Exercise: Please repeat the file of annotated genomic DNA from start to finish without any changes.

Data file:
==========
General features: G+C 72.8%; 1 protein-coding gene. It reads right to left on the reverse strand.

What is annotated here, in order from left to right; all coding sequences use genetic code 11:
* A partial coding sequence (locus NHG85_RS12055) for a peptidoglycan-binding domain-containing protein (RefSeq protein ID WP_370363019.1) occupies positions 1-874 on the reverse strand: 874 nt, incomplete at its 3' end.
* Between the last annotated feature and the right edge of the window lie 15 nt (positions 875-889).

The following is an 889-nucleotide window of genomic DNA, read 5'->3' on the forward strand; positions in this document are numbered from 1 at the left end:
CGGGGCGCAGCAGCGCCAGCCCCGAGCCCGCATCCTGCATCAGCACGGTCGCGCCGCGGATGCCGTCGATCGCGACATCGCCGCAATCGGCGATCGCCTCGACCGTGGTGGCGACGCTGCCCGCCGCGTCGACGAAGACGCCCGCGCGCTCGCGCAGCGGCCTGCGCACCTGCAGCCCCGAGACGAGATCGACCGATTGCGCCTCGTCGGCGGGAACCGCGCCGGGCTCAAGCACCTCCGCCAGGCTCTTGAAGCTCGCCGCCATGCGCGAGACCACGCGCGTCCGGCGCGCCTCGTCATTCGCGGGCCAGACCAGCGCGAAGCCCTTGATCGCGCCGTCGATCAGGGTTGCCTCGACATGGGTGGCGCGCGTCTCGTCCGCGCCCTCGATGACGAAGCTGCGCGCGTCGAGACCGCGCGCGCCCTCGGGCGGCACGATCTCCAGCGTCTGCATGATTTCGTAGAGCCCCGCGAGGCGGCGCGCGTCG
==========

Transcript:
General features: G+C 72.8%; 1 protein-coding gene. It reads right to left on the reverse strand.

What is annotated here, in order from left to right; all coding sequences use genetic code 11:
* A partial coding sequence (locus NHG85_RS12055) for a peptidoglycan-binding domain-containing protein (RefSeq protein ID WP_370363019.1) occupies positions 1-874 on the reverse strand: 874 nt, incomplete at its 3' end.
* Between the last annotated feature and the right edge of the window lie 15 nt (positions 875-889).

The following is an 889-nucleotide window of genomic DNA, read 5'->3' on the forward strand; positions in this document are numbered from 1 at the left end:
CGGGGCGCAGCAGCGCCAGCCCCGAGCCCGCATCCTGCATCAGCACGGTCGCGCCGCGGATGCCGTCGATCGCGACATCGCCGCAATCGGCGATCGCCTCGACCGTGGTGGCGACGCTGCCCGCCGCGTCGACGAAGACGCCCGCGCGCTCGCGCAGCGGCCTGCGCACCTGCAGCCCCGAGACGAGATCGACCGATTGCGCCTCGTCGGCGGGAACCGCGCCGGGCTCAAGCACCTCCGCCAGGCTCTTGAAGCTCGCCGCCATGCGCGAGACCACGCGCGTCCGGCGCGCCTCGTCATTCGCGGGCCAGACCAGCGCGAAGCCCTTGATCGCGCCGTCGATCAGGGTTGCCTCGACATGGGTGGCGCGCGTCTCGTCCGCGCCCTCGATGACGAAGCTGCGCGCGTCGAGACCGCGCGCGCCCTCGGGCGGCACGATCTCCAGCGTCTGCATGATTTCGTAGAGCCCCGCGAGGCGGCGCGCGTCG